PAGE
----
Additionally, we expect our CR-driven winds to influence the early history of metal enrichment during the epoch of dwarf formation because of their considerable mass loading factors. This important role of low-mass systems in the metal enrichment of the IGM is in line with expectations from other authors (Nath & Trentham 1997; Madau et al. 2001; Samui et al. 2010).

What about specific observational predictions of CR-driven winds? The bi-conical structure of the hot gas cavities that formed in the halo has some similarities with H-structures, e.g., in the well-known starburst galaxy M82 (Bland & Tully 1988) or with the dwarf starburst galaxy NGC 1569 (Martin et al. 2002). However, the bi-conical structure observed in the temperature field has no direct resemblance in our simulated H emission maps, due to the low density of the gas in these cavities. This is the same problem that commonly makes observations of winds difficult, which face the difficulty of detecting the weak emission from a wind that is in general hot and dilute (see Veilleux et al. 2005, and references therein). Our simulations are not capable of describing the full spectrum of fluid phenomena that are likely to be associated with these hot cavities. Fluid instabilities of Kelvin-Helmholtz and Rayleigh-Taylor type (Robinson et al. 2004) as well as thermal instabilities should be important because of the density contrast around the chimneys and the shear along their sides. In addition, there will be entrainment of denser clouds from the interstellar medium when the hot wind pushes on them (Mac Low & McCray 1988). All these phenomena will influence the morphology of the cavities and could enhance the density locally, so that their signature might indeed be visible in H. However, we lack the necessary resolution to see these effects in our simulations and the SPH method may also significantly contribute to this limitation, as recent studies found (Sijacki et al. 2011). Moreover, magnetic fields that are confined within the hot chimney gas and rise up along with it are of particular importance. They will support the chimneys against the hydrodynamical instabilities and shear which try to tear them apart (Robinson et al. 2004; Dursi 2007; Ruszkowski et al. 2007; Dursi & Pfrommer 2008). Nevertheless, our simulations predict a low but observable level of extended diffuse H emission in haloes of mass . In fact, extended H emission forming an H-halo, that extends several kiloparsecs away from the disc, has been reported for several galaxies. The strength and spatial extent of the emission seem to be positively correlated with the SFR in the galaxy (e.g., Rand 1996). This highlights the importance of studying CR-driven winds including a better description of star formation and stellar feedback.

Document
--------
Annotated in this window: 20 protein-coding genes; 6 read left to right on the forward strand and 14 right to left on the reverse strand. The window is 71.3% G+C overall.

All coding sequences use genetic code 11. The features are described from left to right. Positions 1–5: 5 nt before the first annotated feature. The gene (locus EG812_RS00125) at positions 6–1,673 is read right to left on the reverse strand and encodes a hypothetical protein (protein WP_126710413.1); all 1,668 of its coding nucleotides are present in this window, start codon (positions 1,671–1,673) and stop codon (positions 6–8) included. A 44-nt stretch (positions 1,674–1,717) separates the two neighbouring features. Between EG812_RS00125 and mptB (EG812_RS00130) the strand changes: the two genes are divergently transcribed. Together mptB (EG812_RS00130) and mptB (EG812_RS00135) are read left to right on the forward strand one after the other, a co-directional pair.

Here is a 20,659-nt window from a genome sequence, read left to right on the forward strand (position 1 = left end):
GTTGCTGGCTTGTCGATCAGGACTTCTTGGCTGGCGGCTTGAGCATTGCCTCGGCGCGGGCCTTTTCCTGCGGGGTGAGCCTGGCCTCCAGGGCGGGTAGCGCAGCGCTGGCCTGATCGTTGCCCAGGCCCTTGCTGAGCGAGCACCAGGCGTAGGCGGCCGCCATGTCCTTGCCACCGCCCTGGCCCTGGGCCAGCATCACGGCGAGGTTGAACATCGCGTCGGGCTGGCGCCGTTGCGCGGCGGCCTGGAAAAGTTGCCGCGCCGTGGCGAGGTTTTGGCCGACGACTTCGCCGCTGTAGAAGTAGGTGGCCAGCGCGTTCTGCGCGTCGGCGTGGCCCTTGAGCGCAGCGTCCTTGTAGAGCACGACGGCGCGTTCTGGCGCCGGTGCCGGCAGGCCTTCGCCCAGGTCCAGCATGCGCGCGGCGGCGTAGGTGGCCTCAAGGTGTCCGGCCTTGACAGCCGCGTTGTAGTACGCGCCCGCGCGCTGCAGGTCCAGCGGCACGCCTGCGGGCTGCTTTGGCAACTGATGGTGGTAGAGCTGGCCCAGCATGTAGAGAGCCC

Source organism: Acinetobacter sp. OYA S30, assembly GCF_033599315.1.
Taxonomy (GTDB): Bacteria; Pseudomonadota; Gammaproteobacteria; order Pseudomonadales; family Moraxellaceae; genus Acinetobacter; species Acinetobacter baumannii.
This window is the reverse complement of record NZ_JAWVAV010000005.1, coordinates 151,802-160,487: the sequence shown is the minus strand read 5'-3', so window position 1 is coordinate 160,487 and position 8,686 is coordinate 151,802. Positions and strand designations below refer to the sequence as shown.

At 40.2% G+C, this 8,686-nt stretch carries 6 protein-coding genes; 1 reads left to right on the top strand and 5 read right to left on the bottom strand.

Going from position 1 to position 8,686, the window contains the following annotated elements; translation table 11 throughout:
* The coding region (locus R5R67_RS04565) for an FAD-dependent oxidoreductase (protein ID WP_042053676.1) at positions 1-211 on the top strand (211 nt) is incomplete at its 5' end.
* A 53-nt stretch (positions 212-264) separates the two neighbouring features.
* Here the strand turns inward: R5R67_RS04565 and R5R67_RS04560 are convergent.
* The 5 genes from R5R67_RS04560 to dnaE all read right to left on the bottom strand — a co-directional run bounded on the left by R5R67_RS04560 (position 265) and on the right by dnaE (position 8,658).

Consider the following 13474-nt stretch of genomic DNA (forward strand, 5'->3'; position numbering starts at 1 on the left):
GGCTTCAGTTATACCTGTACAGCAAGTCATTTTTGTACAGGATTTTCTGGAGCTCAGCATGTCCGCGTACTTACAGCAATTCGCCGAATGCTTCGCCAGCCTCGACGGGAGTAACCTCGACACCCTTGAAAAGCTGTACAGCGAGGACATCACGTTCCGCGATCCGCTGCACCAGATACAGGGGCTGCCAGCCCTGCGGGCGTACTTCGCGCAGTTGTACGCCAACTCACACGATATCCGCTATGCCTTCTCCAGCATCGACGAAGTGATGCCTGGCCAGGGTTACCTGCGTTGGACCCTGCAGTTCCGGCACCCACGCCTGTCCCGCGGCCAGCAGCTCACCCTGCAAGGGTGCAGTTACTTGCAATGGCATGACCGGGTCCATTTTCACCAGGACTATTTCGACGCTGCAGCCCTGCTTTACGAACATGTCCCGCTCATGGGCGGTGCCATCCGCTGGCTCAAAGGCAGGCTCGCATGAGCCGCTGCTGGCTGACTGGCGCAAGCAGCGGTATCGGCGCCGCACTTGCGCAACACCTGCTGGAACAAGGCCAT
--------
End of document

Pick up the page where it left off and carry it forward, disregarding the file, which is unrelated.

Some galaxies also exhibit radio haloes with an overall correlation between H and radio emission. Such a correlation would naturally arise when CRs are convected into the halo, as is the case in our simulations. To discriminate a pure advective scenario from our model, the spectral age of CR electrons could potentially be decisive (see Heesen et al. 2009, for such a measurement). Including CR streaming should decrease the spectral age since streaming electrons escape faster into the halo. However, the adiabatic expansion history in both scenarios needs to be identical to allow for a fair comparison. Future work that includes MHD will address those questions and allow for more definite predictions of the expected radio synchrotron emission in this scenario.

Acknowledgments